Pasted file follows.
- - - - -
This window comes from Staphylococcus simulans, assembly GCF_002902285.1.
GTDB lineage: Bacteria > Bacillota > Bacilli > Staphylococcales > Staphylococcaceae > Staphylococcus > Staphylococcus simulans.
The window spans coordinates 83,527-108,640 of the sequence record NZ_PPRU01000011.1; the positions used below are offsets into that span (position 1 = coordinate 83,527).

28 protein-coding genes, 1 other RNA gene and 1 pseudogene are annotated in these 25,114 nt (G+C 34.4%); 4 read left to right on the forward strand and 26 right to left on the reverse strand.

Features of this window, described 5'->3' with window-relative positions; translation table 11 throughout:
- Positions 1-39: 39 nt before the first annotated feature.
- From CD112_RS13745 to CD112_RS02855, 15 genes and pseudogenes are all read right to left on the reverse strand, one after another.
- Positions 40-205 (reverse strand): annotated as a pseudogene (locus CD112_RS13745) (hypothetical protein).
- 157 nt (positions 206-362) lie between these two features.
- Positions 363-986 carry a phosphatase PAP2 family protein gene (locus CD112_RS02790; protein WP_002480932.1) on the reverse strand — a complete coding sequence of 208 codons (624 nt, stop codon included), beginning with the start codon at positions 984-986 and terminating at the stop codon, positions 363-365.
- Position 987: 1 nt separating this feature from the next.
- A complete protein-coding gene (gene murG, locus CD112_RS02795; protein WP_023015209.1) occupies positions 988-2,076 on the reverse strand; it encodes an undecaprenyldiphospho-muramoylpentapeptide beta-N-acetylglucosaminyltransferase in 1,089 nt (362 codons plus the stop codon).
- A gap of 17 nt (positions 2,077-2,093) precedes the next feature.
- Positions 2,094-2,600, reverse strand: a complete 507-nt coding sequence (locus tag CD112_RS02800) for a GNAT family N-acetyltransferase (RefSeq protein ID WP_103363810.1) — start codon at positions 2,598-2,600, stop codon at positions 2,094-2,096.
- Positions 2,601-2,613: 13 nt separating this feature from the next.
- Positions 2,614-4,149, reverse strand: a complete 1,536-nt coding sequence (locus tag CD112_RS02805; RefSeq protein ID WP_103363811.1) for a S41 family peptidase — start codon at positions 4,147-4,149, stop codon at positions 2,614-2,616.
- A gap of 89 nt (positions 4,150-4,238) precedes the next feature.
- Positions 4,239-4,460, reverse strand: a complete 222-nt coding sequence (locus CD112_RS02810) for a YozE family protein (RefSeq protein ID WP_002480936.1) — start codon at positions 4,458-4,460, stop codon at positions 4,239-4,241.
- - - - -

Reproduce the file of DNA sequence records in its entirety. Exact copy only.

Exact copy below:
This window comes from Staphylococcus simulans, assembly GCF_002902285.1.
GTDB lineage: Bacteria > Bacillota > Bacilli > Staphylococcales > Staphylococcaceae > Staphylococcus > Staphylococcus simulans.
The window spans coordinates 83,527-108,640 of the sequence record NZ_PPRU01000011.1; the positions used below are offsets into that span (position 1 = coordinate 83,527).

28 protein-coding genes, 1 other RNA gene and 1 pseudogene are annotated in these 25,114 nt (G+C 34.4%); 4 read left to right on the forward strand and 26 right to left on the reverse strand.

Features of this window, described 5'->3' with window-relative positions; translation table 11 throughout:
- Positions 1-39: 39 nt before the first annotated feature.
- From CD112_RS13745 to CD112_RS02855, 15 genes and pseudogenes are all read right to left on the reverse strand, one after another.
- Positions 40-205 (reverse strand): annotated as a pseudogene (locus CD112_RS13745) (hypothetical protein).
- 157 nt (positions 206-362) lie between these two features.
- Positions 363-986 carry a phosphatase PAP2 family protein gene (locus CD112_RS02790; protein WP_002480932.1) on the reverse strand — a complete coding sequence of 208 codons (624 nt, stop codon included), beginning with the start codon at positions 984-986 and terminating at the stop codon, positions 363-365.
- Position 987: 1 nt separating this feature from the next.
- A complete protein-coding gene (gene murG, locus CD112_RS02795; protein WP_023015209.1) occupies positions 988-2,076 on the reverse strand; it encodes an undecaprenyldiphospho-muramoylpentapeptide beta-N-acetylglucosaminyltransferase in 1,089 nt (362 codons plus the stop codon).
- A gap of 17 nt (positions 2,077-2,093) precedes the next feature.
- Positions 2,094-2,600, reverse strand: a complete 507-nt coding sequence (locus tag CD112_RS02800) for a GNAT family N-acetyltransferase (RefSeq protein ID WP_103363810.1) — start codon at positions 2,598-2,600, stop codon at positions 2,094-2,096.
- Positions 2,601-2,613: 13 nt separating this feature from the next.
- Positions 2,614-4,149, reverse strand: a complete 1,536-nt coding sequence (locus tag CD112_RS02805; RefSeq protein ID WP_103363811.1) for a S41 family peptidase — start codon at positions 4,147-4,149, stop codon at positions 2,614-2,616.
- A gap of 89 nt (positions 4,150-4,238) precedes the next feature.
- Positions 4,239-4,460, reverse strand: a complete 222-nt coding sequence (locus CD112_RS02810) for a YozE family protein (RefSeq protein ID WP_002480936.1) — start codon at positions 4,458-4,460, stop codon at positions 4,239-4,241.